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VIDEO: Nicolas Locker on Friends or Foes? The Many Routes Caliciviruses Use to Manipulate RNA Granules

Balaji Olety

Research Investigator, Dewpoint Therapeutics

Type Kitchen Table Talk

On April 13, the Dewpoint scientists and community welcomed Nicolas Locker for a Kitchen Table Talk. Nicolas is a trained virologist who has recently joined the condensates community to understand cellular stress responses to viral infections.

Nicolas has devoted his career to studying the RNA-protein interactions in many diverse viruses. In his PhD he studied interactions between viral genomic HIV-1 RNA and cellular splicing and translational machineries with Eric Guittet at the Institut de Chimie des Substances Naturelles and the University of Paris — XI. Then in his postdoc with Peter Lukavsky at the Laboratory of Molecular Biology in Cambridge he studied the RNA structures of HCV. In 2009, Nicolas established his own lab at the University of Surrey to study a multitude of viruses, including enteroviruses, noroviruses, flaviviruses, and caliciviruses, and expanded his scope of work to understand cellular stress responses to viruses. This naturally led Nicolas to work toward understanding condensates involved in viral infection.

In this talk he shares his work on the identification of a novel type of condensate, distinct from stress granules, that result from caliciviral infections. Interestingly, this novel condensate formation is the result of a response from infected cells in a paracrine manner that protects neighboring cells from the new infection. He shares some of this novel work in the video below. I hope you enjoy as much as we did. If you would also like to engage in a conversation with Nicolas about his work, he welcomes emails at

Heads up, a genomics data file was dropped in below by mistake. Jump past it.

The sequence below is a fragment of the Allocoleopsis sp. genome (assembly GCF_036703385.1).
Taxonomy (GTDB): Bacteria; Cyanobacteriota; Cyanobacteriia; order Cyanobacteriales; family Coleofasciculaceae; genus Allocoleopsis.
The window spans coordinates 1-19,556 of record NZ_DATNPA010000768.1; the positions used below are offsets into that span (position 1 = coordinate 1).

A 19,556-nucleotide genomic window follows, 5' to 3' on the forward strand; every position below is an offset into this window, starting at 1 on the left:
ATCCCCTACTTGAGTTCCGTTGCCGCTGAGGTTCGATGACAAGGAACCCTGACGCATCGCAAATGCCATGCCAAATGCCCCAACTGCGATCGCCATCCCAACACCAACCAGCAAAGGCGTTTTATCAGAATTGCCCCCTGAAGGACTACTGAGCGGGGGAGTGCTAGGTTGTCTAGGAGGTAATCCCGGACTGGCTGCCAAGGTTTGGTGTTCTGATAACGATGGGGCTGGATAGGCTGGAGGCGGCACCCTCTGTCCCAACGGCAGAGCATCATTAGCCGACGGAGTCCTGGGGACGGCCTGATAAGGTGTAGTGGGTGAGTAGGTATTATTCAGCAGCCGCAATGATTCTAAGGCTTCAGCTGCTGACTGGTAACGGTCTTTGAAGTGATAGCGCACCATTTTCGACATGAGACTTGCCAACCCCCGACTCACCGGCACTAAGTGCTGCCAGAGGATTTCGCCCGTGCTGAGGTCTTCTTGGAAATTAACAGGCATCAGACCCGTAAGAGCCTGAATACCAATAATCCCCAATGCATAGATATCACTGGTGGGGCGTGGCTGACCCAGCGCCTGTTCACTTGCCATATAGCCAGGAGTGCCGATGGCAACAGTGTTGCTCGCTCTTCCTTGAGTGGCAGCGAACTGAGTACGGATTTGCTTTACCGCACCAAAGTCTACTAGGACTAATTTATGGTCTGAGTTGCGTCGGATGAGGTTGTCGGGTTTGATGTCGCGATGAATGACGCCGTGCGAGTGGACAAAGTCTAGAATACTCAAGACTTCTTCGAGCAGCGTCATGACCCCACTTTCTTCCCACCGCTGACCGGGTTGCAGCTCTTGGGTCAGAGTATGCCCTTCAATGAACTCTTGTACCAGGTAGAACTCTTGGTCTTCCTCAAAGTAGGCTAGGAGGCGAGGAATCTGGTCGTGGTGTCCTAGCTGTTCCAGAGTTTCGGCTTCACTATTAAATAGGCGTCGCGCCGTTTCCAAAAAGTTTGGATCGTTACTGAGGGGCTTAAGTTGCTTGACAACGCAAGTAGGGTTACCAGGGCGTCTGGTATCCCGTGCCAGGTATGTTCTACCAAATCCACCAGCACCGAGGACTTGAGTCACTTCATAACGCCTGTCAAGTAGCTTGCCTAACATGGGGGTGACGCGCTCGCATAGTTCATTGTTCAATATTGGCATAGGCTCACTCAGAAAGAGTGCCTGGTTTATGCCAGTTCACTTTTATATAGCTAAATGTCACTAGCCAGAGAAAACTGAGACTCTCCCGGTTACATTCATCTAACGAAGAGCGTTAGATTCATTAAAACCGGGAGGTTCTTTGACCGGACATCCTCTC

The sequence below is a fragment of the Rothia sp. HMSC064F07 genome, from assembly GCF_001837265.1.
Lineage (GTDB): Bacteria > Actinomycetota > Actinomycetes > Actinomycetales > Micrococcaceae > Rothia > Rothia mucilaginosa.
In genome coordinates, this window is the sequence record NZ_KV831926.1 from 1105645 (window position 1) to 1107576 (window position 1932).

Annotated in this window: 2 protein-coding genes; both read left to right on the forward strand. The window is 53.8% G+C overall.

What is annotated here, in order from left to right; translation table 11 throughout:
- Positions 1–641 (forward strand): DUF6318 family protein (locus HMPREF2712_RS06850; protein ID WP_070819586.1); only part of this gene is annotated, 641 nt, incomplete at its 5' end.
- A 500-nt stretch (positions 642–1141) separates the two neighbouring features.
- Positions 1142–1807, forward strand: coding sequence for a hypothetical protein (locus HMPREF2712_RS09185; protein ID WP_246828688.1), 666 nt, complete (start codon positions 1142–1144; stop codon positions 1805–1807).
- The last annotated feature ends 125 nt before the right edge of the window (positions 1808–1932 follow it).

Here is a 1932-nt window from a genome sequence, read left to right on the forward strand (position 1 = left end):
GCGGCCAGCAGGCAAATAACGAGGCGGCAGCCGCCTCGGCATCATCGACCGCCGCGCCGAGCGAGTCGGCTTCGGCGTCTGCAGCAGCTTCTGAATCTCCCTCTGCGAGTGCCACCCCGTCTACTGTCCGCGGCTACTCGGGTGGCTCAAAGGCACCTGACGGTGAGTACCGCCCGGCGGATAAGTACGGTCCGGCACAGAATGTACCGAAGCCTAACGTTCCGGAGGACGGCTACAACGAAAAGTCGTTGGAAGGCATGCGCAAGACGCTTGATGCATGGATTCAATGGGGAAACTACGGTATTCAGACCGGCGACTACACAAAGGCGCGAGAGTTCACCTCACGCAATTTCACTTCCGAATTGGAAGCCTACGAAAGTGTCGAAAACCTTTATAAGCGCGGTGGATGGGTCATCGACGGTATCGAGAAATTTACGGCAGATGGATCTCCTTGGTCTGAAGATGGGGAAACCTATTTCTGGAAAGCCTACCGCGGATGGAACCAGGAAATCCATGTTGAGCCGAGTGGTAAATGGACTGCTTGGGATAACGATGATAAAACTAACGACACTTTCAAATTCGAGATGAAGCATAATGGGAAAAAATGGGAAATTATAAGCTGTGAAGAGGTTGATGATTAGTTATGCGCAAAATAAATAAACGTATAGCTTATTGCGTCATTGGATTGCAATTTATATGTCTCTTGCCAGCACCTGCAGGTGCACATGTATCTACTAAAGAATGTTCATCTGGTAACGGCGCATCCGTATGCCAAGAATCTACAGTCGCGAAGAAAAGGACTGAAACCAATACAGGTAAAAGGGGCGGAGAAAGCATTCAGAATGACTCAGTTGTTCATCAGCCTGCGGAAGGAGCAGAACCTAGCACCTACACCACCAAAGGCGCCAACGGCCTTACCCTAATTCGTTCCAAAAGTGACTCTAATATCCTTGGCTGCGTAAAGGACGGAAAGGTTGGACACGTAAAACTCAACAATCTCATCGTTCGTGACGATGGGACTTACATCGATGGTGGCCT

Nicolas Locker on Friends or Foes? The Many Routes Caliciviruses Use to Manipulate RNA Granules

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Balaji Olety (00:00:00):
Welcome to the Kitchen Table Talk. It gives me great pleasure to welcome Professor Nicolas Locker from University of Surrey. Nicolas’s primary focus is understanding RNA/protein interactions. He earned his PhD working on HIV-1 splicing mechanisms, specifically defining how HIV Gag is expressed which we all know how important it is for HIV pathogenesis. I guess that’s when he started to love RNA structures, especially in viruses. He continued that focus in Peter Lukavsky’s lab in University of Cambridge where he extensively worked on RNA structures in viruses, various viruses, specifically HIV in understanding how the internal ribosomal entry sites are recruited to host translational proteins.

Balaji Olety (00:00:59):
Ever since then, he’s razor-sharp focused on translational control that’s exhibited by various viruses, so he established his own lab in 2009 at University of Surrey and continued his work on a multitude of viruses, enteroviruses, noroviruses, HIV, HCV, Kaposi’s sarcoma-associated virus, Swine Valley River Virus, and so on, and so forth. A common theme of all of that is basically RNA-protein interactions and viruses, and when we spoke about it, how can I exclude not talking about stress granules. Lately, he’s working on the family members of caliciviruses which causes widespread gastroenteritis as we know, and it’s going to be a very interesting talk that he’s going to present about how caliciviruses hijack, repurpose, and avoid host factors, basically to regulate viral expression.

Balaji Olety (00:02:08):
This is going to be really fascinating because he has done some cool work about how cells communicate to its neighbors basically to watch out for the new bug, basically. So thank you, Professor, for giving this exciting talk. We’re happy to have you here, and it’s all yours.

Nicolas Locker (00:02:31):
Thank you very much for the kind introduction, and thank you for basically having me online today. It’s a great pleasure to speak to everyone. I know I’m not speaking to a virology audience, so I’ve tried to keep the virology light, and maybe sometimes if I take big shortcuts, feel free to make notes, and interrupt me, or ask me for any extensive details.

Nicolas Locker (00:02:58):
What I’ve chose to do is not necessarily to go by the chronological order of what we’ve been doing over the past years in my lab but to try and take you on a bit of a journey with our understanding of how cellular stress responses are manipulated by caliciviruses, and how that impacts on RNA granules during infection using basically three mini-stories that I’ve managed to connect together…

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